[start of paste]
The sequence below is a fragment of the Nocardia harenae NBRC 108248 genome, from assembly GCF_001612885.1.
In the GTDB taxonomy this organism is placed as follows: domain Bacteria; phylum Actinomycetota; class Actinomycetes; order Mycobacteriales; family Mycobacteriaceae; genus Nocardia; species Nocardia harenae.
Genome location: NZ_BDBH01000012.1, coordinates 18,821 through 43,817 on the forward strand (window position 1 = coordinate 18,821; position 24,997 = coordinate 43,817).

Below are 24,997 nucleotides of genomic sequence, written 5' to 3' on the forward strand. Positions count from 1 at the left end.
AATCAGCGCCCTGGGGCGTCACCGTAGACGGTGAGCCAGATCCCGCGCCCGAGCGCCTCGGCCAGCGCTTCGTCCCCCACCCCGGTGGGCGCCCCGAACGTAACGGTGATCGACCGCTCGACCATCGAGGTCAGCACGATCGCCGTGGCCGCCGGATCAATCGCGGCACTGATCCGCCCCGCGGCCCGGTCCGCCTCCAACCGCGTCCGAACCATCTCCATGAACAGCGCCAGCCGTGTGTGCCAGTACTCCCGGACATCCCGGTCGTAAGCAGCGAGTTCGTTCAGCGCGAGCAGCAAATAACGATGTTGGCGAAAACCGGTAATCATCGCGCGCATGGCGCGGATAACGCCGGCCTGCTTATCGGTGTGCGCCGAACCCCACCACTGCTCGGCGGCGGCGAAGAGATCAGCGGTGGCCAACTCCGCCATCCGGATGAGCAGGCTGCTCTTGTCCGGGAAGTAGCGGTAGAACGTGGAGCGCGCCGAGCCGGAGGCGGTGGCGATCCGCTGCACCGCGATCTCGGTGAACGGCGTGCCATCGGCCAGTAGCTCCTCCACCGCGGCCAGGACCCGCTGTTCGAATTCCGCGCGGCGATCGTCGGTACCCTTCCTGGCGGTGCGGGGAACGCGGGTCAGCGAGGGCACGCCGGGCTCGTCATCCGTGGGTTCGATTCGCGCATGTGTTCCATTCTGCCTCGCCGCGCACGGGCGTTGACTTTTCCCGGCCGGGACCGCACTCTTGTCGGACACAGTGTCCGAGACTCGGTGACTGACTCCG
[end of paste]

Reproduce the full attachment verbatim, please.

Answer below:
The sequence below is a fragment of the Nocardia harenae NBRC 108248 genome, from assembly GCF_001612885.1.
In the GTDB taxonomy this organism is placed as follows: domain Bacteria; phylum Actinomycetota; class Actinomycetes; order Mycobacteriales; family Mycobacteriaceae; genus Nocardia; species Nocardia harenae.
Genome location: NZ_BDBH01000012.1, coordinates 18,821 through 43,817 on the forward strand (window position 1 = coordinate 18,821; position 24,997 = coordinate 43,817).

Below are 24,997 nucleotides of genomic sequence, written 5' to 3' on the forward strand. Positions count from 1 at the left end.
AATCAGCGCCCTGGGGCGTCACCGTAGACGGTGAGCCAGATCCCGCGCCCGAGCGCCTCGGCCAGCGCTTCGTCCCCCACCCCGGTGGGCGCCCCGAACGTAACGGTGATCGACCGCTCGACCATCGAGGTCAGCACGATCGCCGTGGCCGCCGGATCAATCGCGGCACTGATCCGCCCCGCGGCCCGGTCCGCCTCCAACCGCGTCCGAACCATCTCCATGAACAGCGCCAGCCGTGTGTGCCAGTACTCCCGGACATCCCGGTCGTAAGCAGCGAGTTCGTTCAGCGCGAGCAGCAAATAACGATGTTGGCGAAAACCGGTAATCATCGCGCGCATGGCGCGGATAACGCCGGCCTGCTTATCGGTGTGCGCCGAACCCCACCACTGCTCGGCGGCGGCGAAGAGATCAGCGGTGGCCAACTCCGCCATCCGGATGAGCAGGCTGCTCTTGTCCGGGAAGTAGCGGTAGAACGTGGAGCGCGCCGAGCCGGAGGCGGTGGCGATCCGCTGCACCGCGATCTCGGTGAACGGCGTGCCATCGGCCAGTAGCTCCTCCACCGCGGCCAGGACCCGCTGTTCGAATTCCGCGCGGCGATCGTCGGTACCCTTCCTGGCGGTGCGGGGAACGCGGGTCAGCGAGGGCACGCCGGGCTCGTCATCCGTGGGTTCGATTCGCGCATGTGTTCCATTCTGCCTCGCCGCGCACGGGCGTTGACTTTTCCCGGCCGGGACCGCACTCTTGTCGGACACAGTGTCCGAGACTCGGTGACTGACTCCG